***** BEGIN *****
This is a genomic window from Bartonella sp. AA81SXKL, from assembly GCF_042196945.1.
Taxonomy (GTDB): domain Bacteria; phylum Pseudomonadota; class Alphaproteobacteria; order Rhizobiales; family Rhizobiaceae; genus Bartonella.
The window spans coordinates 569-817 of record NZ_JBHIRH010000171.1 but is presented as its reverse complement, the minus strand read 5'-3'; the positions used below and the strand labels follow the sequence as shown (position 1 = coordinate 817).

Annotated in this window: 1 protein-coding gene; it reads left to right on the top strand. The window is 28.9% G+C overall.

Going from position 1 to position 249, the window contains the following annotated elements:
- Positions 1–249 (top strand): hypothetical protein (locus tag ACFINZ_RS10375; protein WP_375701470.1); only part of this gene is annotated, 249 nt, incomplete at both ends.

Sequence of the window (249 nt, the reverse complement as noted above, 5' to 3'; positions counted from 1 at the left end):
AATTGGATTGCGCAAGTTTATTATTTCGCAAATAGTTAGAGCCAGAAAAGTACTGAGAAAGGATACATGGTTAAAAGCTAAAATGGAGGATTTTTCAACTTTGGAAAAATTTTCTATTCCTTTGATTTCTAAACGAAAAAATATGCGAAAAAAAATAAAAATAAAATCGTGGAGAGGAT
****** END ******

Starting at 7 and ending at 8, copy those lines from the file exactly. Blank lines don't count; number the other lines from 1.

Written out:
Sequence of the window (249 nt, the reverse complement as noted above, 5' to 3'; positions counted from 1 at the left end):
AATTGGATTGCGCAAGTTTATTATTTCGCAAATAGTTAGAGCCAGAAAAGTACTGAGAAAGGATACATGGTTAAAAGCTAAAATGGAGGATTTTTCAACTTTGGAAAAATTTTCTATTCCTTTGATTTCTAAACGAAAAAATATGCGAAAAAAAATAAAAATAAAATCGTGGAGAGGAT